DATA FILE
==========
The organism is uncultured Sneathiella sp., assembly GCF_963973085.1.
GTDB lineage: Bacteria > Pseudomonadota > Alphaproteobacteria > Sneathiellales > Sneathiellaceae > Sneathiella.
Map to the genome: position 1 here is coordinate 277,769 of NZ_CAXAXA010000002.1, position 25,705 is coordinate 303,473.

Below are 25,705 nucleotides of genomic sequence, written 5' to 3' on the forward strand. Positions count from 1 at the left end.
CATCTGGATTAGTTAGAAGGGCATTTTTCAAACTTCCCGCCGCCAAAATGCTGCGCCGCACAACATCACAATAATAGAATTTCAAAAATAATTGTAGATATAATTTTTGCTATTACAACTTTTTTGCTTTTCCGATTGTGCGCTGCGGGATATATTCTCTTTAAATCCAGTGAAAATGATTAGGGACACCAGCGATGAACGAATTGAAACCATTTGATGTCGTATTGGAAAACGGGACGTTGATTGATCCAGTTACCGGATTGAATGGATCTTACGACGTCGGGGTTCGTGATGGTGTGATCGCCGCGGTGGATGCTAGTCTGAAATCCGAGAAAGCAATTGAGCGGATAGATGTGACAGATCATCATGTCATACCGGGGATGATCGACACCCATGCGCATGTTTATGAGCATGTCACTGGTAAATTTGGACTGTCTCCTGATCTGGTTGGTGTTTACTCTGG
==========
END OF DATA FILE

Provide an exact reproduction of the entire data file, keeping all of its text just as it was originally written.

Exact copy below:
The organism is uncultured Sneathiella sp., assembly GCF_963973085.1.
GTDB lineage: Bacteria > Pseudomonadota > Alphaproteobacteria > Sneathiellales > Sneathiellaceae > Sneathiella.
Map to the genome: position 1 here is coordinate 277,769 of NZ_CAXAXA010000002.1, position 25,705 is coordinate 303,473.

Below are 25,705 nucleotides of genomic sequence, written 5' to 3' on the forward strand. Positions count from 1 at the left end.
CATCTGGATTAGTTAGAAGGGCATTTTTCAAACTTCCCGCCGCCAAAATGCTGCGCCGCACAACATCACAATAATAGAATTTCAAAAATAATTGTAGATATAATTTTTGCTATTACAACTTTTTTGCTTTTCCGATTGTGCGCTGCGGGATATATTCTCTTTAAATCCAGTGAAAATGATTAGGGACACCAGCGATGAACGAATTGAAACCATTTGATGTCGTATTGGAAAACGGGACGTTGATTGATCCAGTTACCGGATTGAATGGATCTTACGACGTCGGGGTTCGTGATGGTGTGATCGCCGCGGTGGATGCTAGTCTGAAATCCGAGAAAGCAATTGAGCGGATAGATGTGACAGATCATCATGTCATACCGGGGATGATCGACACCCATGCGCATGTTTATGAGCATGTCACTGGTAAATTTGGACTGTCTCCTGATCTGGTTGGTGTTTACTCTGG